Dregney says the pre-encounter team also spends time educating the patients about how it calculates the price and on how to comparison shop prices against other hospitals. Along with doing the price estimates and working with the insurance companies to identify the patient's out-of-pocket responsibility, the pre-encounter team works with the patients on their portion to see who qualifies for assistance through the organization's customer assistance program or, if uninsured, whether the patient is eligible for medical assistance.
"Customers are doing their own research and trying to find facilities that have better prices," he says. "Some of our competitors have prices posted on their websites, and patients do approach us about them or make comments when our prices seem out of line. Certainly we look at the prices posted by competitors, but we try to educate the patient about this. They need to be asking what the other hospital's price includes; there's a lot that can be put in or left out. … That's why it's really hard for a consumer to compare prices online and not talk to a representative at a hospital."
Bruce R. Burns, senior vice president and CFO at Concord (N.H.) Hospital, agrees, but adds that for price transparency to work and not hurt the bottom line, finance leaders need to have a good handle on their costs per procedure. Concord Hospital, a regional medical center with 295 licensed beds, recognized the need to reassess its costs after an online price comparison of its competitors made it clear that some of its prices were not in alignment with others in the area.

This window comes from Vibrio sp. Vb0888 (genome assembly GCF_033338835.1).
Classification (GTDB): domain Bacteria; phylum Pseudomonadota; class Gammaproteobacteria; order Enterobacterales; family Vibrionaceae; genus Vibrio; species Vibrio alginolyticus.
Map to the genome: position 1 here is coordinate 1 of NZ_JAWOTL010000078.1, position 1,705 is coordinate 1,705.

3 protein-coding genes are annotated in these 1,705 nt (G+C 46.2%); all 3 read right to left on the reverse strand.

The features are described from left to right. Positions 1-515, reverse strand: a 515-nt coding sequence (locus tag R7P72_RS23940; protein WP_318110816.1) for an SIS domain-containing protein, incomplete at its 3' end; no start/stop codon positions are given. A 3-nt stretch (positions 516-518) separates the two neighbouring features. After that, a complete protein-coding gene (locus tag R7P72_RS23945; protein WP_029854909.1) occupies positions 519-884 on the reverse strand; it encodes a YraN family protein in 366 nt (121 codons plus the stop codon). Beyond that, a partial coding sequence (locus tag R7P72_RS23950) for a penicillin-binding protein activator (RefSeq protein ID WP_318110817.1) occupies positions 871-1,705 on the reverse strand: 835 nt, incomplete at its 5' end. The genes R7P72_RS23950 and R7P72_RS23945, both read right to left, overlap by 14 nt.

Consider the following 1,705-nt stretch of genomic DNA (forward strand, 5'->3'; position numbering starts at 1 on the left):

The state of New Hampshire launched the HealthCost price transparency program in early 2007; however, the movement got a slow start in terms of provider adoption, according to research jointly conducted by the New Hampshire Insurance Department and the Center for Studying Health System Change. Weak provider competition among New Hampshire stakeholders was cited as the key reason for lack of impact. "Pricing transparency hasn't gotten that far on the provider side here because we're still trying to work it through with the insurance companies," notes Burns.
Nonetheless, in 2010 Burns and Concord Hospital's director of revenue operations, Wendy Dumais, began looking at the organization's chargemaster with an eye on developing unit costs to help establish more accurate prices to key procedures.
"We are trying to actively understand what our underlying cost basis is so we can make a reasonable assumption that we have fair prices across the board. We also recognize the need to work with our payers so they understand our philosophy around these prices," say Burns.